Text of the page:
While there are some things you can do at home, you may need to see a mental health professional to treat your condition.

Self-care measures

You can start treating muscle dysmorphia today by making changes, including:

You can also start your treatment by calling or starting an online chat with the National Eating Disorders Helpline.

Medical treatments

You may also want to talk to a mental health professional about your symptoms, especially if muscle dysmorphia is impacting your relationships and causing you to consider self-harm.

These treatments can include:

  • cognitive behavioral therapy (CBT) to identify thought patterns and change the way your brain responds
  • exposure therapy / ritual prevention (E / RT) to help you find other ways to deal with negative concerns
  • perceptual retraining to change the way you see your body

If you have muscle dysmorphia as well as other mental health issues, your healthcare provider may recommend a medication such as a selective serotonin reuptake inhibitor (SSRI) to help stabilize your mood during treatment.

Living with bigorexia means finding coping strategies that work.

These strategies can help you with your symptoms and give you a sense of control:

  • Participate in recovery and support groups for people with body dysmorphia.
  • Practice meditation and deep breathing exercises.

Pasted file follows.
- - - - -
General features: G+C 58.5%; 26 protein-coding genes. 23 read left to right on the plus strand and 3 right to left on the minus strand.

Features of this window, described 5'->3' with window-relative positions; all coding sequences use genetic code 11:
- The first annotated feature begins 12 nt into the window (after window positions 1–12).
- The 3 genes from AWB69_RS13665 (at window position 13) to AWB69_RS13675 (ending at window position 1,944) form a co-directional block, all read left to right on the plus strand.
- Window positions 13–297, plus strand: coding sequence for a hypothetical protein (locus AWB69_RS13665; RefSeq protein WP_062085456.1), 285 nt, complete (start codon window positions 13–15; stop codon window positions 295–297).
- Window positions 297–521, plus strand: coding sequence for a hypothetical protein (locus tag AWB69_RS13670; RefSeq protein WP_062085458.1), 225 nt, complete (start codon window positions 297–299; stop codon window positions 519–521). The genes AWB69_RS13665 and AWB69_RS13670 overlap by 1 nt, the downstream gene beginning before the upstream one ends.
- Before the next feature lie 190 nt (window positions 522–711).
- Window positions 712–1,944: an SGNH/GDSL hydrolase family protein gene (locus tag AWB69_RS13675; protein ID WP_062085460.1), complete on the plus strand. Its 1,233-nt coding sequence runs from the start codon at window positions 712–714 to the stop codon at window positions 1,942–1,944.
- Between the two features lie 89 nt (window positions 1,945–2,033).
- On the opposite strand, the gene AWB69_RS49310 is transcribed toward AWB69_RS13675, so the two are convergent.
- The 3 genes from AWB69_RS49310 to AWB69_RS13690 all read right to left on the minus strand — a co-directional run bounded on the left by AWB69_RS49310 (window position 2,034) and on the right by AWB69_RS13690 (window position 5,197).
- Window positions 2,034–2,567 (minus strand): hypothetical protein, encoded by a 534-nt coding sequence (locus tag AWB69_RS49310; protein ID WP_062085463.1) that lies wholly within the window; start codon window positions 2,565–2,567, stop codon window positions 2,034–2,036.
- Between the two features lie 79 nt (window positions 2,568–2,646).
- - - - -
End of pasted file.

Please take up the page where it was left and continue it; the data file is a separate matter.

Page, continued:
• Spend your active time outdoors rather than at the gym.
  • Keep a journal in which you write down your symptoms and how you are feeling.
  • Identify triggers and avoid them whenever you can. A trigger could be anything from a movie where people look like what you think you owe to someone who criticizes your body.

You are far from the only one living with bigorexia, whether you or someone you know experiences these symptoms.

It is now estimated that 1 in 50 people have some type of body dysmorphia. A documentary titled “Bigorexia” shed light on the impact of muscle dysmorphia on the professional bodybuilding community.

Talking to a friend, family member, or other trusted person about your experiences with bigorexia can be a helpful first step in regaining control of your life after obsessing over looking a certain way.

If you have thoughts of harming yourself because of bigorexia or any other mental health issue, contact National lifeline for suicide prevention at 800-273-8255 or text “HOME” at 741741 to speak with an advisor today.

Muscle dysmorphia is a real health problem and the symptoms can be difficult to manage.

More people are becoming aware of body dysmorphia and related issues since public figures including Jane Fonda, Elton John, Princess Diana, Lady Gaga, Zayn Malik and Taylor Swift became honest about their issues. body image.

As more people talk about living with this disease, the stigma and myths surrounding it may be dispelled.

There is help and support for you if you are living with muscle dysmorphia. A mental health care provider can help you start a treatment plan, and changes in self-care can control your symptoms.